Topics of interest

Machine learning, Optimization, Statistics

Project in Prairie

Francis Bach will address fundamental problems in machine learning, using optimization methods that come with theoretical guarantees and can help solve challenging problems in computer vision and natural language processing. He will participate in the teaching effort through his existing classes and in collaborations with PRAIRIE industry partners.

Quote

Machine learning algorithms are ubiquitous in most scientific, industrial and personal domains, with many successful applications. As a scientific field, machine learning has always been characterized by the constant exchanges between theory and practice, with a stream of algorithms that exhibit both good empirical performance on real-world problems and some form of theoretical guarantees. Many of the recent and well publicized applications come from deep neural networks, where these exchanges are harder to make. Bridging this new gap between theory and practice is key to obtaining performance guarantees and uncertainty estimates, which are crucial in most domains, in particular safety/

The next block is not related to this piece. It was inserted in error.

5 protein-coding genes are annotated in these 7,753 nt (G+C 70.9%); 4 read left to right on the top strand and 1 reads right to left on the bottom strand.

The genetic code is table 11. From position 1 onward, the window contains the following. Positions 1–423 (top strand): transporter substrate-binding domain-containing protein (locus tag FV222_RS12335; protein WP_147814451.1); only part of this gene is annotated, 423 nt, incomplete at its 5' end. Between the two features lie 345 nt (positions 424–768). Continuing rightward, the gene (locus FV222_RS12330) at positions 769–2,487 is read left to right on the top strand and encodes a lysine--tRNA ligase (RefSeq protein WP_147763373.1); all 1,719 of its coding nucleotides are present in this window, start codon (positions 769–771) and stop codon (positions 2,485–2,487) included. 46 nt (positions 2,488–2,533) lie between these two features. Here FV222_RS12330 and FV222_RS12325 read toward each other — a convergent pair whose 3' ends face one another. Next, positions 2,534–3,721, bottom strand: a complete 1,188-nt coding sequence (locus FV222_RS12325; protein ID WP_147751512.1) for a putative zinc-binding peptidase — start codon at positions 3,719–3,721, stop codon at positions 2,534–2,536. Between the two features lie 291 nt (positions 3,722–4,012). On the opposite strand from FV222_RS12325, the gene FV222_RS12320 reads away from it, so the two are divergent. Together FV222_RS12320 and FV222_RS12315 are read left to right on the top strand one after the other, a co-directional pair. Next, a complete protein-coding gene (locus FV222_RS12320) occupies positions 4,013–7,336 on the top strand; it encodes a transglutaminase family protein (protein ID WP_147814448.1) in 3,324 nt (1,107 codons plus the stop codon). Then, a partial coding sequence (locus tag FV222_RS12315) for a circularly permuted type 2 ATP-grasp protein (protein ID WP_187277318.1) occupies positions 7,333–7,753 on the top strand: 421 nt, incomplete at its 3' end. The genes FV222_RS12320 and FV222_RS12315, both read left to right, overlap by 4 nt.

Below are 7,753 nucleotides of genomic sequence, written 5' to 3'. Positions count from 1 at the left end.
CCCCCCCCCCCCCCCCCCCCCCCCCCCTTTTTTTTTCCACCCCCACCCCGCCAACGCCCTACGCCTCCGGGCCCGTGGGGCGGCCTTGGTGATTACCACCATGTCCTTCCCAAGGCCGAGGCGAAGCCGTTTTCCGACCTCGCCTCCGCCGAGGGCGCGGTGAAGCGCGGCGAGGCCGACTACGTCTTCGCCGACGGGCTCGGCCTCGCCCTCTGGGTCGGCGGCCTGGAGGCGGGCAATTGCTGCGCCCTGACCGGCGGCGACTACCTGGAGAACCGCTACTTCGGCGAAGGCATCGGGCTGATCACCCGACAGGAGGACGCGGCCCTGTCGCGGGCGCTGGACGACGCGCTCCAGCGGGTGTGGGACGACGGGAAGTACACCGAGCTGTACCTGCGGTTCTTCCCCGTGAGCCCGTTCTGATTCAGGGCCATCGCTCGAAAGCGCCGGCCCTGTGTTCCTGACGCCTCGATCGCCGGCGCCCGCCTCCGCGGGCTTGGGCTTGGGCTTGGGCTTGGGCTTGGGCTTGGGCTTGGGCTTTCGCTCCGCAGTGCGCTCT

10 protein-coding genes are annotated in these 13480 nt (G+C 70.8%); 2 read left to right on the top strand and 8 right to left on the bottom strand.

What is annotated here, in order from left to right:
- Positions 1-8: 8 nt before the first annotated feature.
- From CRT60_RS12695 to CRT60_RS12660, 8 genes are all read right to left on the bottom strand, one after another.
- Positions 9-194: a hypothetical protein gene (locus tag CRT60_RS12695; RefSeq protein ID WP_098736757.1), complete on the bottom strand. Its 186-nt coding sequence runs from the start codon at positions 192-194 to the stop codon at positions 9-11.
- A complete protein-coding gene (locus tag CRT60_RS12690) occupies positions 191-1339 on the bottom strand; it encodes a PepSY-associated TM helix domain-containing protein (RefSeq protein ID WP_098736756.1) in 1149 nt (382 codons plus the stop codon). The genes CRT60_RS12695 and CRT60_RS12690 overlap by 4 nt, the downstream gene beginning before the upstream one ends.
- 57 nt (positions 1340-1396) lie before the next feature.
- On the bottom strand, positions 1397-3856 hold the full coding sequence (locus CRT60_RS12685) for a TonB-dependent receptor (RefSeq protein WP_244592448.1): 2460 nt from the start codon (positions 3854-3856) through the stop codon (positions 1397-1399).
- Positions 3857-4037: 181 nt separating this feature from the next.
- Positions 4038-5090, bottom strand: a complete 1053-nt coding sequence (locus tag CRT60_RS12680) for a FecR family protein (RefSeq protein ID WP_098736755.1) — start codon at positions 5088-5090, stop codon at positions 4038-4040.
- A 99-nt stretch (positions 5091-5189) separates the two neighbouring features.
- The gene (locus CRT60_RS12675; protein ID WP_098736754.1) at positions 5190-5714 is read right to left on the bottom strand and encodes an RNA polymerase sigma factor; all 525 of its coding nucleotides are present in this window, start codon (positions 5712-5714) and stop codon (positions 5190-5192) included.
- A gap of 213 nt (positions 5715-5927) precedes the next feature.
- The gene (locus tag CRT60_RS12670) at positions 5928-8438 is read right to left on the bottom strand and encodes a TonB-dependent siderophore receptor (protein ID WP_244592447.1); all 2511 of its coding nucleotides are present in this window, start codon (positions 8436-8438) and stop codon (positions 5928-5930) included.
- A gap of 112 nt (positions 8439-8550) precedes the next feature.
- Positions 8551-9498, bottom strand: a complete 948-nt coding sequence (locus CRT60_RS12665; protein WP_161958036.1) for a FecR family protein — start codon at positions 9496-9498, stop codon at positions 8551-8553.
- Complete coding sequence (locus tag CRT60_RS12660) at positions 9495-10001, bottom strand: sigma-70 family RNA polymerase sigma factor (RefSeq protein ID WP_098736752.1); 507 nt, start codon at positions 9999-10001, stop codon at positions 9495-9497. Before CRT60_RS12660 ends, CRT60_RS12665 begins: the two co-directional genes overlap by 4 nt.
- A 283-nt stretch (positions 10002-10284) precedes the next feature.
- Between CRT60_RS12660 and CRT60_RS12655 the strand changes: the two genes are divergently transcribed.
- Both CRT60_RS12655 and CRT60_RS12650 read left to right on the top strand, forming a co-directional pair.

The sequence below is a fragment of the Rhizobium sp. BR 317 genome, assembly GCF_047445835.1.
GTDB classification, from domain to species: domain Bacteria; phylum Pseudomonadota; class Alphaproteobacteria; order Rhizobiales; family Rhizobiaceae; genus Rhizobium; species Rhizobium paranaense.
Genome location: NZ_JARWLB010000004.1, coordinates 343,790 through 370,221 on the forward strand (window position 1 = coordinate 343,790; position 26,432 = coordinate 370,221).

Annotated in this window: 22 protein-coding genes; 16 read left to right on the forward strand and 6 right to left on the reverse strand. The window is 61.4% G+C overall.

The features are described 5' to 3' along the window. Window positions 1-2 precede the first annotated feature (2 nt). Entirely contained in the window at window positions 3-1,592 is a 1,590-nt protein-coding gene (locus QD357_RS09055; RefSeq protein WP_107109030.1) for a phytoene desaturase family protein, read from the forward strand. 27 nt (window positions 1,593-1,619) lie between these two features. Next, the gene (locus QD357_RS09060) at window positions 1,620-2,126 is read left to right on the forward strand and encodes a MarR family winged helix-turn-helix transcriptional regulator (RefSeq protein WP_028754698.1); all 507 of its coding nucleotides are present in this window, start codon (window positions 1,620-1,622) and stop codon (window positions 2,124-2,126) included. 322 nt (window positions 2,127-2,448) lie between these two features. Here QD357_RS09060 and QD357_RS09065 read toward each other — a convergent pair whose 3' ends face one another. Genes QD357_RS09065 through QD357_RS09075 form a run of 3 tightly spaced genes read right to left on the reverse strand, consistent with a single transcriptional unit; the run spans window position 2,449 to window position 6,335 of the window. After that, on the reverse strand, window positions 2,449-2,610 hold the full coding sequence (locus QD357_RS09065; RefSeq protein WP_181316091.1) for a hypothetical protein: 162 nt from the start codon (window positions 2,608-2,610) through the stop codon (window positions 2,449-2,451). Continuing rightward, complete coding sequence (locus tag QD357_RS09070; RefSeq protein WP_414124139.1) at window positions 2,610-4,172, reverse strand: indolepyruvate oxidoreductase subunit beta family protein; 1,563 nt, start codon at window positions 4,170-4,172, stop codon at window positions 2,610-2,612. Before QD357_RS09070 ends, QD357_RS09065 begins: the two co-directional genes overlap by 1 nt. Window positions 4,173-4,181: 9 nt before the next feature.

health critical ones.